• What does innovation look like at Wirreanda Secondary School?
  • How can we do things differently in a secondary school focused on “subjects”?
  • What can creative learning look like within the constraints of the curriculum?
  • What should the focus be for our Learning Hub?
  • What are the possibilities?

Discussion focussed on the need to create, “spaces and culture where staff and students want to come to for learning and for sharing… where classes are working side by side, where teachers can see, hear and be involved in another teacher’s lessons”. The role of the space and the technology to enable learning were also considered. Furthermore, a “need to invest in our people first and foremost [was identified]. We need to build opportunities to have staff share, learn, plan and teach together.

Another opportunity for consultation occurred in July 2013, when staff were asked to respond to three questions:

  1. What types of learning spaces would support and promote engaging and innovative approaches to learning?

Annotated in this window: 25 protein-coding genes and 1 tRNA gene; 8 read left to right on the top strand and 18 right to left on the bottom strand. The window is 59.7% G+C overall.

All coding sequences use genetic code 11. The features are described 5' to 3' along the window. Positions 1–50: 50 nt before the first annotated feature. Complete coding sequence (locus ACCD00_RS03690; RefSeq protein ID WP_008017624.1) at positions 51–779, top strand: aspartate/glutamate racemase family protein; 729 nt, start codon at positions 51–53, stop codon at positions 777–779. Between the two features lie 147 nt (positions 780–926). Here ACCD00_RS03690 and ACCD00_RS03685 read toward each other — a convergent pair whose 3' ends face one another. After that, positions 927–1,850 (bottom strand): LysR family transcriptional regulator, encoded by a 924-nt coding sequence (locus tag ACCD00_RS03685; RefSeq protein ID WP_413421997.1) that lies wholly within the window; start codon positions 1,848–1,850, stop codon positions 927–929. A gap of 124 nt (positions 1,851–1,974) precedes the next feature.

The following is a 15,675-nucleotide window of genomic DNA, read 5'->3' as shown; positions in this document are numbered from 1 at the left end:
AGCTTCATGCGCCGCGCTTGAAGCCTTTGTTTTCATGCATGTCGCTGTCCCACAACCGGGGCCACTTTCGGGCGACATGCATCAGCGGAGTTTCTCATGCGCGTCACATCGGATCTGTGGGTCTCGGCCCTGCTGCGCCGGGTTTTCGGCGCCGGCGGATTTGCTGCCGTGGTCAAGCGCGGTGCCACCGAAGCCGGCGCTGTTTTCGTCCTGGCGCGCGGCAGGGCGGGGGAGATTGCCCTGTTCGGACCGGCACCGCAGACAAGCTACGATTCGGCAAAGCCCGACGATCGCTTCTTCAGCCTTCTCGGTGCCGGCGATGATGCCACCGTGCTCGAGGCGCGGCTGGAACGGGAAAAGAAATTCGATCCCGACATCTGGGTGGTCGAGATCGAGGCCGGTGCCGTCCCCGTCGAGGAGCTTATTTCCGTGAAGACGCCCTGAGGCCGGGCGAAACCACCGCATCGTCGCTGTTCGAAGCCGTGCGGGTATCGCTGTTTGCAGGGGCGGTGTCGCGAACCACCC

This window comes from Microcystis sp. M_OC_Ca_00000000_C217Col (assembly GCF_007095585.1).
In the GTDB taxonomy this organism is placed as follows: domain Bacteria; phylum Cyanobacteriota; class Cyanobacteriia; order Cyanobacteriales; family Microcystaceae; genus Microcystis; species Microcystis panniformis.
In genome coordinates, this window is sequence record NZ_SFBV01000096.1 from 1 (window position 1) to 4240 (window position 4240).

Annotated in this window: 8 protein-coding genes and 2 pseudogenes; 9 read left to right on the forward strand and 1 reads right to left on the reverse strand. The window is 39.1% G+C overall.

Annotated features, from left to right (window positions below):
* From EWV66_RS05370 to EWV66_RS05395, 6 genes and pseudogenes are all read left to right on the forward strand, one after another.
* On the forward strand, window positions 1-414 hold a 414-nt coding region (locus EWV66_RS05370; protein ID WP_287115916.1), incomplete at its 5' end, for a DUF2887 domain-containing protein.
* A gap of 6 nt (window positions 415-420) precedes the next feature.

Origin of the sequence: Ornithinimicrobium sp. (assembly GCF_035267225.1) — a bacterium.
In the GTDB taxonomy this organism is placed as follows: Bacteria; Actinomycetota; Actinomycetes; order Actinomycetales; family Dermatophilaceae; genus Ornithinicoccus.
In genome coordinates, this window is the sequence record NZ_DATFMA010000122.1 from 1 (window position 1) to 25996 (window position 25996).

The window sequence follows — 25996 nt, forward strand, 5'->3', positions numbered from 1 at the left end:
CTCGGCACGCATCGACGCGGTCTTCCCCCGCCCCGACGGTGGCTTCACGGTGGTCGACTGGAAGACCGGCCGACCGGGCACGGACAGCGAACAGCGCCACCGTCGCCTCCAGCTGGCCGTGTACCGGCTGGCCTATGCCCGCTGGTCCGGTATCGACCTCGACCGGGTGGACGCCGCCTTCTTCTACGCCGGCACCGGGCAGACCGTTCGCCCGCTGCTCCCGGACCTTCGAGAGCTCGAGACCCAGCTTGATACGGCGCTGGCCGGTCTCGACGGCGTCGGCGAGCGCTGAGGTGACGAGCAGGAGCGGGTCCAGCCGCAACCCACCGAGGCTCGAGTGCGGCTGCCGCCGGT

2. How would you envisage the Innovative Learning Hub supporting your development in terms of pedagogy and professional learning?
  3. How would you like to see students learning in the Innovative Learning Hub?

Again, this was voluntary. Rhoni McFarlane, now Deputy Principal, responded:

“I think that in designing an environment that is innovative I would first be honest about what type of learning I value. One that is quiet and compliant or one that is collaborative and dynamic.

I would see the space dominated by lead learners focussed on connecting learning for students and staff. A place where taking risks and trying new approaches, collaborating both within and across faculties could be facilitated. People passionate about resourcing, media and construction of understanding over “filling of the bucket”.